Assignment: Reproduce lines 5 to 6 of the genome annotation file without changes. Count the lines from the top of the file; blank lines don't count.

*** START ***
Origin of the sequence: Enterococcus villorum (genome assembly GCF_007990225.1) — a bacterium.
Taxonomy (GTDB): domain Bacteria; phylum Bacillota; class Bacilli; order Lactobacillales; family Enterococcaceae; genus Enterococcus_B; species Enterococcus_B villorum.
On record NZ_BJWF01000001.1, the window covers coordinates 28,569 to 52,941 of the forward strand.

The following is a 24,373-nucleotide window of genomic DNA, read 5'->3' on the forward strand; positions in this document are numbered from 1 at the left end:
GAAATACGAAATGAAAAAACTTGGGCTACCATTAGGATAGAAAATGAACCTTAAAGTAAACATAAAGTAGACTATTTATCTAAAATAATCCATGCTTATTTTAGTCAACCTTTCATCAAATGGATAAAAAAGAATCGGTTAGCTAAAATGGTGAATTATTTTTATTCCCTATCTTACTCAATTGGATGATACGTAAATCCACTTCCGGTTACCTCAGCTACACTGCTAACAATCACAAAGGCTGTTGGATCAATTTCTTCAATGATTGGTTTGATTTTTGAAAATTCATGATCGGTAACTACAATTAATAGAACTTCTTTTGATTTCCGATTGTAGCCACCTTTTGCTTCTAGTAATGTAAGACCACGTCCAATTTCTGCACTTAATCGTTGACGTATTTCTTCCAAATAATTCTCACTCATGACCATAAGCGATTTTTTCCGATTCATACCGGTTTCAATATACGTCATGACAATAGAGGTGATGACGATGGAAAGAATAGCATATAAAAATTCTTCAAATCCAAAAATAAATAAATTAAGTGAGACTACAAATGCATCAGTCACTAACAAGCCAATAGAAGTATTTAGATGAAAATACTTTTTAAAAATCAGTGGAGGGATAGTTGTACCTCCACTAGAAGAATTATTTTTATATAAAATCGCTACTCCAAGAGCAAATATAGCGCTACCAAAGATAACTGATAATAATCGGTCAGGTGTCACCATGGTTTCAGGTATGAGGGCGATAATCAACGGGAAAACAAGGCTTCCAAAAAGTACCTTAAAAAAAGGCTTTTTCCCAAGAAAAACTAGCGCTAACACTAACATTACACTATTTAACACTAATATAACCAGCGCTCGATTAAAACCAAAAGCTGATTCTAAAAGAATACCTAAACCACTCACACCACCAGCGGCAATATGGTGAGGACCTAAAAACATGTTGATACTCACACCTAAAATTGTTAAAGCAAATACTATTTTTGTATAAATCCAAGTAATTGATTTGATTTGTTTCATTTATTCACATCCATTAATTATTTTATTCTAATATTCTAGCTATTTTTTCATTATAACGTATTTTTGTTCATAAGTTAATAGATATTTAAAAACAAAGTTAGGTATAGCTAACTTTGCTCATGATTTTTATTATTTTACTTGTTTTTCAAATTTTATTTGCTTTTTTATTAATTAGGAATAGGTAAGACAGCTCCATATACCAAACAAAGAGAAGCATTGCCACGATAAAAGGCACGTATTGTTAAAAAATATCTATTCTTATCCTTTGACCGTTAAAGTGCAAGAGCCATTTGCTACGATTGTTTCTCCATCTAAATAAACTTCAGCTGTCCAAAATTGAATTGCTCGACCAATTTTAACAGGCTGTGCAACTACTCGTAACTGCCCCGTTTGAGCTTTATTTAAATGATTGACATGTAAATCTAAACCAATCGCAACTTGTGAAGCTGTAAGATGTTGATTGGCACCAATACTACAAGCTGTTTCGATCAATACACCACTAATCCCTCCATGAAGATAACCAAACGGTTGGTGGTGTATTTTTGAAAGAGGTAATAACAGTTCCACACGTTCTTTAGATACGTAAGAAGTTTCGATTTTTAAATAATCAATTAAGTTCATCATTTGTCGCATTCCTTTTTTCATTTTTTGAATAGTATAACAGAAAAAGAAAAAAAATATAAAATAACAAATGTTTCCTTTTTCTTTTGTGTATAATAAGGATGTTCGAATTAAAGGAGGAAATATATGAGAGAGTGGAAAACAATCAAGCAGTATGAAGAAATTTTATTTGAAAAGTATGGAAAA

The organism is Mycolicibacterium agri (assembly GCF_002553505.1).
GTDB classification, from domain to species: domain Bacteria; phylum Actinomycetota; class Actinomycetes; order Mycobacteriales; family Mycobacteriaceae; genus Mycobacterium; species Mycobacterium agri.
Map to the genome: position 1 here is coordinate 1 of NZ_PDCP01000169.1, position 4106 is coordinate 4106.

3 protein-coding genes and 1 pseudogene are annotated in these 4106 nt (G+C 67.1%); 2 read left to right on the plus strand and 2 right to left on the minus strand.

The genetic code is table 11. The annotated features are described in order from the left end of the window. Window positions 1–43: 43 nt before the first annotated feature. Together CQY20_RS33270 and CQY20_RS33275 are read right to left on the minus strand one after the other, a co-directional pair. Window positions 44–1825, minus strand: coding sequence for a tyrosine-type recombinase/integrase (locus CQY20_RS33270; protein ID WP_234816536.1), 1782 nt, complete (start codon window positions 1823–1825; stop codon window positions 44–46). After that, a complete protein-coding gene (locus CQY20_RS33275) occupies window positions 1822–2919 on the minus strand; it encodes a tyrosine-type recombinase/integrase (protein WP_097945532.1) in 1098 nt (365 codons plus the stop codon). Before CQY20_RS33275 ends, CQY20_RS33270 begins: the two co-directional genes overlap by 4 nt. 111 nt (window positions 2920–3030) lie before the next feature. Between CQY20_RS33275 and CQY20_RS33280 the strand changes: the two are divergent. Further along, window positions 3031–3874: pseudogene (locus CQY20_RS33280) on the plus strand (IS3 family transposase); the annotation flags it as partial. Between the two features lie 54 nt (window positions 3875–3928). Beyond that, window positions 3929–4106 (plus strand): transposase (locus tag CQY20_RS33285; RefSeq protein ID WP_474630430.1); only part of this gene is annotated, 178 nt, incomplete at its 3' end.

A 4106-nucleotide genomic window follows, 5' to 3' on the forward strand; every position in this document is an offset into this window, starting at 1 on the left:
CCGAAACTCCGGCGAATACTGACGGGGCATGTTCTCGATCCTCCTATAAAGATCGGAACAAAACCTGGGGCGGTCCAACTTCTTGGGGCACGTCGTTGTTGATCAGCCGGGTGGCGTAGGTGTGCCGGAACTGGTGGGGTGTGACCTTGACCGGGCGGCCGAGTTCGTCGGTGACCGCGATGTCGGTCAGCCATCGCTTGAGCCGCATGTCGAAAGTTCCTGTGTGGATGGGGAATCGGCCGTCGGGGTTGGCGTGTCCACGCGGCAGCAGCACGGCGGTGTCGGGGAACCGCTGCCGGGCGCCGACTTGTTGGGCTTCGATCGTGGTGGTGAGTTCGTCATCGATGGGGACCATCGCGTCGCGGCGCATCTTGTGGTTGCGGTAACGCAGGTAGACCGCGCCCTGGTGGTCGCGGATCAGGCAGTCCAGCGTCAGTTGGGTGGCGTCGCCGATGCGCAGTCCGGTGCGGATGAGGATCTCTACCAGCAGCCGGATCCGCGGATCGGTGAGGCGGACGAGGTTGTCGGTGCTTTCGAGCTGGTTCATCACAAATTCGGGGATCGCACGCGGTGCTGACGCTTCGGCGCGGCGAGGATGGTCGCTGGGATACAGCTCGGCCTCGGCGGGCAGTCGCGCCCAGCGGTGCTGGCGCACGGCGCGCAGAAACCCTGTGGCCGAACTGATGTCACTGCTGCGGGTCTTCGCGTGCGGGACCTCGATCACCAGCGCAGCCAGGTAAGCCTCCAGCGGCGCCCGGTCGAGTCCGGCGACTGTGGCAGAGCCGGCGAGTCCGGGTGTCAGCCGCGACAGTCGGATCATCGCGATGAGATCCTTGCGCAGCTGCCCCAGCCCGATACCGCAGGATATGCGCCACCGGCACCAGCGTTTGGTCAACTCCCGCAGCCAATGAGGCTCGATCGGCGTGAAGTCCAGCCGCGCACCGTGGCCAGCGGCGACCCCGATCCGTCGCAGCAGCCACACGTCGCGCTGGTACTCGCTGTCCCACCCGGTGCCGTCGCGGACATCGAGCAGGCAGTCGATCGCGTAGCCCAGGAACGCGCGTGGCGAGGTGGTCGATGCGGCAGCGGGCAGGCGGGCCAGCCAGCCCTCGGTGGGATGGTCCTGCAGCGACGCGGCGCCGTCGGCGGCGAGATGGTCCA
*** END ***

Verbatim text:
GAAATACGAAATGAAAAAACTTGGGCTACCATTAGGATAGAAAATGAACCTTAAAGTAAACATAAAGTAGACTATTTATCTAAAATAATCCATGCTTATTTTAGTCAACCTTTCATCAAATGGATAAAAAAGAATCGGTTAGCTAAAATGGTGAATTATTTTTATTCCCTATCTTACTCAATTGGATGATACGTAAATCCACTTCCGGTTACCTCAGCTACACTGCTAACAATCACAAAGGCTGTTGGATCAATTTCTTCAATGATTGGTTTGATTTTTGAAAATTCATGATCGGTAACTACAATTAATAGAACTTCTTTTGATTTCCGATTGTAGCCACCTTTTGCTTCTAGTAATGTAAGACCACGTCCAATTTCTGCACTTAATCGTTGACGTATTTCTTCCAAATAATTCTCACTCATGACCATAAGCGATTTTTTCCGATTCATACCGGTTTCAATATACGTCATGACAATAGAGGTGATGACGATGGAAAGAATAGCATATAAAAATTCTTCAAATCCAAAAATAAATAAATTAAGTGAGACTACAAATGCATCAGTCACTAACAAGCCAATAGAAGTATTTAGATGAAAATACTTTTTAAAAATCAGTGGAGGGATAGTTGTACCTCCACTAGAAGAATTATTTTTATATAAAATCGCTACTCCAAGAGCAAATATAGCGCTACCAAAGATAACTGATAATAATCGGTCAGGTGTCACCATGGTTTCAGGTATGAGGGCGATAATCAACGGGAAAACAAGGCTTCCAAAAAGTACCTTAAAAAAAGGCTTTTTCCCAAGAAAAACTAGCGCTAACACTAACATTACACTATTTAACACTAATATAACCAGCGCTCGATTAAAACCAAAAGCTGATTCTAAAAGAATACCTAAACCACTCACACCACCAGCGGCAATATGGTGAGGACCTAAAAACATGTTGATACTCACACCTAAAATTGTTAAAGCAAATACTATTTTTGTATAAATCCAAGTAATTGATTTGATTTGTTTCATTTATTCACATCCATTAATTATTTTATTCTAATATTCTAGCTATTTTTTCATTATAACGTATTTTTGTTCATAAGTTAATAGATATTTAAAAACAAAGTTAGGTATAGCTAACTTTGCTCATGATTTTTATTATTTTACTTGTTTTTCAAATTTTATTTGCTTTTTTATTAATTAGGAATAGGTAAGACAGCTCCATATACCAAACAAAGAGAAGCATTGCCACGATAAAAGGCACGTATTGTTAAAAAATATCTATTCTTATCCTTTGACCGTTAAAGTGCAAGAGCCATTTGCTACGATTGTTTCTCCATCTAAATAAACTTCAGCTGTCCAAAATTGAATTGCTCGACCAATTTTAACAGGCTGTGCAACTACTCGTAACTGCCCCGTTTGAGCTTTATTTAAATGATTGACATGTAAATCTAAACCAATCGCAACTTGTGAAGCTGTAAGATGTTGATTGGCACCAATACTACAAGCTGTTTCGATCAATACACCACTAATCCCTCCATGAAGATAACCAAACGGTTGGTGGTGTATTTTTGAAAGAGGTAATAACAGTTCCACACGTTCTTTAGATACGTAAGAAGTTTCGATTTTTAAATAATCAATTAAGTTCATCATTTGTCGCATTCCTTTTTTCATTTTTTGAATAGTATAACAGAAAAAGAAAAAAAATATAAAATAACAAATGTTTCCTTTTTCTTTTGTGTATAATAAGGATGTTCGAATTAAAGGAGGAAATATATGAGAGAGTGGAAAACAATCAAGCAGTATGAAGAAATTTTATTTGAAAAGTATGGAAAA

The organism is Mycolicibacterium agri (assembly GCF_002553505.1).